Rural communities are particularly vulnerable to drought and water problems because they lack the finance, organization, and infrastructure of urban and suburban areas. They also suffer disproportionately from water affordability issues and well pollution. droughts and overpumping Groundwater levels are falling and pollutant concentrations are rising.

“The human right to water exists in California, and yet it is clearly being violated in many areas,” said Scott Jasechko, associate professor of hydrology at UC Santa Barbara. “And if the water table keeps falling, it’ll only get worse before it gets better.”

During wet years, most of the state’s water comes from surface sources such as rivers, lakes, and streams, while groundwater accounts for about 40% of the supply. However, during periods of drought, California’s groundwater dependency increases to 60% or more, increasing demand for aquifers. Those with shallow wells—mostly homeowners—usually get out of the water first when the water table drops.

A man examines a well.

Jesus Benitez sees his falling water pressure from his well at his home in Visalia in August.

(Brian van der Brug/Los Angeles Times)

A pressure gauge.

A pressure gauge reads just a few pounds of pressure in a dry well in Visalia.

(Brian van der Brug/Los Angeles Times)

Currently about half of the 3,700 well monitored classified by the state as either below normal, well below normal, or at an all-time low.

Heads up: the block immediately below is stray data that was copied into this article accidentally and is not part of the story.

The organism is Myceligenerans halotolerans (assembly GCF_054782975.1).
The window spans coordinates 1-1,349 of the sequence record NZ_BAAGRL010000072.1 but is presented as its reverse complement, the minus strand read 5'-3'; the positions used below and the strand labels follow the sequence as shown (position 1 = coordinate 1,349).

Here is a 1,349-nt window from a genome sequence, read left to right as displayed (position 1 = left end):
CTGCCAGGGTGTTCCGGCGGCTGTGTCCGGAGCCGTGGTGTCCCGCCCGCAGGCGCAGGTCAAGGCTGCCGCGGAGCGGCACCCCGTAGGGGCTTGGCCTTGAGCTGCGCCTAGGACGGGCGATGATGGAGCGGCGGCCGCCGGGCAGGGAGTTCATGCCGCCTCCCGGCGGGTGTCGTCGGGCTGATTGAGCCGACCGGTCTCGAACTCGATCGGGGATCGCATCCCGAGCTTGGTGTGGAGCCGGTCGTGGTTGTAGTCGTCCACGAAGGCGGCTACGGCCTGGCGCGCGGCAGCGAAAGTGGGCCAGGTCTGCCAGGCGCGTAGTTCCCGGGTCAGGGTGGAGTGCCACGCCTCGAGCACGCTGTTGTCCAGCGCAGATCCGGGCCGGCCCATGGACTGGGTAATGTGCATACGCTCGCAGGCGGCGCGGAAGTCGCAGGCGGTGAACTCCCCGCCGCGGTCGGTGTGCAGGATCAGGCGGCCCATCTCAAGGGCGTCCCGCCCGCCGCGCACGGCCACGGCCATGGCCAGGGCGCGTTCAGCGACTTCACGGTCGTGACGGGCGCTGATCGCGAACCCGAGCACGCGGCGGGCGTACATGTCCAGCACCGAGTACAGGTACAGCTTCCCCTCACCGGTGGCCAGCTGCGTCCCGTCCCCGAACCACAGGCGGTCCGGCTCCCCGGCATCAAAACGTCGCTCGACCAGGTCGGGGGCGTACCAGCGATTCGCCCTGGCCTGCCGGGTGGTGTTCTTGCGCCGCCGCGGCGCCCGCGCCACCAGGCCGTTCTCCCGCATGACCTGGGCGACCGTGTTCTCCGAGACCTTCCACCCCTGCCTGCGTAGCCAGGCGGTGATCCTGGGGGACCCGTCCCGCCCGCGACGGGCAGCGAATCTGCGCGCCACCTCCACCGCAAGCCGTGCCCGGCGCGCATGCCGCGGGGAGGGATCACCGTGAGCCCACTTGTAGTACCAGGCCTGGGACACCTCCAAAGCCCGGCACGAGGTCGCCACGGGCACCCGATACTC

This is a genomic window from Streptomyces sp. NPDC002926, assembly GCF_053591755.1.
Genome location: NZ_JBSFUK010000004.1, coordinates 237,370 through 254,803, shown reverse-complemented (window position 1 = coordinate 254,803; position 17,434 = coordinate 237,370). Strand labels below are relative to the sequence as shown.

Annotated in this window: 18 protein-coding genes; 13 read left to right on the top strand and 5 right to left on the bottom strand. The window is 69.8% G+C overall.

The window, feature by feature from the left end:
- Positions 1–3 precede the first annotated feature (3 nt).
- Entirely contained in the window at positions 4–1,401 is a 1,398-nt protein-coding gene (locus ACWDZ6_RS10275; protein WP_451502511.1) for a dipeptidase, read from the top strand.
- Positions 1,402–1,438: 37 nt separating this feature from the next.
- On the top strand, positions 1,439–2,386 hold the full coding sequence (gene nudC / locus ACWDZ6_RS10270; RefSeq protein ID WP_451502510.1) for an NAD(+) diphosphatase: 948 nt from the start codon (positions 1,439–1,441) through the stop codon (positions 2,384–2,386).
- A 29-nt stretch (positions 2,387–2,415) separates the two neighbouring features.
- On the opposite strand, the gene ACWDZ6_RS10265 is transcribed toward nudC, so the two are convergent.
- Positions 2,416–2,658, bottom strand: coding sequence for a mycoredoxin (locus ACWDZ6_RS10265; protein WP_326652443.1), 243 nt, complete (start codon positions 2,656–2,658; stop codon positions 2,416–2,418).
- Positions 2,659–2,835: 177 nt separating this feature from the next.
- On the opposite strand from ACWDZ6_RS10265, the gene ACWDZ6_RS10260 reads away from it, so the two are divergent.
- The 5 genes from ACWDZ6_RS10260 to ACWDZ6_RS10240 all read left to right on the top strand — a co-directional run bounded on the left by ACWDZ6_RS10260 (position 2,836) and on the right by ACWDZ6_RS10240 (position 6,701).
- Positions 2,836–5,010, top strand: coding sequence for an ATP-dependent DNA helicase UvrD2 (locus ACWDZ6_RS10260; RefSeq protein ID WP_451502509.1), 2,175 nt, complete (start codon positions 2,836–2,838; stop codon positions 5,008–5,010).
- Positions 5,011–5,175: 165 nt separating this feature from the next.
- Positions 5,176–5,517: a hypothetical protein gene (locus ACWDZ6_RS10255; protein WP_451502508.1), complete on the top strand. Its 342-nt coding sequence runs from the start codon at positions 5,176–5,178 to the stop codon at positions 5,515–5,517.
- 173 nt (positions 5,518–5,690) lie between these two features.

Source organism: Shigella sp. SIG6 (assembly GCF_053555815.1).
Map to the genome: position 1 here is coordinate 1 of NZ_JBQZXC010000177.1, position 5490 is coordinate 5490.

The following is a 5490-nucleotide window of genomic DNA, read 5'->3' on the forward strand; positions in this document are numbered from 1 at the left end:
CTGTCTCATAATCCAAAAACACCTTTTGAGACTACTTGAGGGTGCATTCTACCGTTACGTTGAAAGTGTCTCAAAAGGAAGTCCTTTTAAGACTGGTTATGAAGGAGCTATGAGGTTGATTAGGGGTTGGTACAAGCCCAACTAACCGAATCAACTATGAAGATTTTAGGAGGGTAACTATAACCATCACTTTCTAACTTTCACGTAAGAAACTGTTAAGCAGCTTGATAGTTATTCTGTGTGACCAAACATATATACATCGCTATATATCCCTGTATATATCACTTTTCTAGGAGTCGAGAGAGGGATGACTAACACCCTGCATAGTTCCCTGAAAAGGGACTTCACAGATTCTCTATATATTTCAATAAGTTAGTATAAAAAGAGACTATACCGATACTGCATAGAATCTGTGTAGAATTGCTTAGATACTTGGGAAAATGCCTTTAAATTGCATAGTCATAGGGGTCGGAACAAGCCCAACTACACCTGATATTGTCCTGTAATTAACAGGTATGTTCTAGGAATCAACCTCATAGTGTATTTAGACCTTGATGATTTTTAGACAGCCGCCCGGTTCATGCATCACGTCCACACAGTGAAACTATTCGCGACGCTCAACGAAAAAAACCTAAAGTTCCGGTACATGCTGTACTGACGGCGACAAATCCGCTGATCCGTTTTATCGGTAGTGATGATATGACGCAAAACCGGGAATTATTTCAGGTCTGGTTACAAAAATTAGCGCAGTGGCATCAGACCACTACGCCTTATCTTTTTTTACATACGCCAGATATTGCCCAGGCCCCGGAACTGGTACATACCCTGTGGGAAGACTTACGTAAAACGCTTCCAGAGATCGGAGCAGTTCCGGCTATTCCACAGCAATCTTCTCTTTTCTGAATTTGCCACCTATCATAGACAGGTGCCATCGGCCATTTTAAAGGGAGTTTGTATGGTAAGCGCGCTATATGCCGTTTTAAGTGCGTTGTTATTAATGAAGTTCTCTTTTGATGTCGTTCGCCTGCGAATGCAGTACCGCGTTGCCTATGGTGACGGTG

“It just gives you a sense that we’re in unprecedented times of drought,” said Steven Springhorn, an engineering geologist and technical assistance manager at the DWR’s Office of Sustainable Groundwater Management.

According to government data, an estimated 15,000 household wells could dry up in five years if the drought continues. Fresno, Tulare, Madera, Tehama, and Sonoma counties have the highest concentration of endangered wells.

As the historic Sustainable Groundwater Management Act seeks to regulate water availability and help alleviate water scarcity in an increasingly arid California, thousands of people are at risk of falling through the cracks, experts say.

A Study 2020 Research commissioned by the nonprofit Water Foundation found that under the SGMA’s plans for the minimum water threshold in the San Joaquin Valley alone, between 4,000 and 12,000 wells will be partially or completely dry by 2040 — affecting approximately 46,000 to 127,000 Californians who may be affected lose access to their current water supply.

Drilling a deeper or new well does not come cheap. On average, replacing a well can cost around $55,000 — well beyond the reach of already disadvantaged families.

“Wells are expensive, and their cost is generally calculated per foot,” said Justin Jenson, assistant director of public works and water resources for Tehama County. “People often make the choice between what they can afford and what is sustainable in the long term.”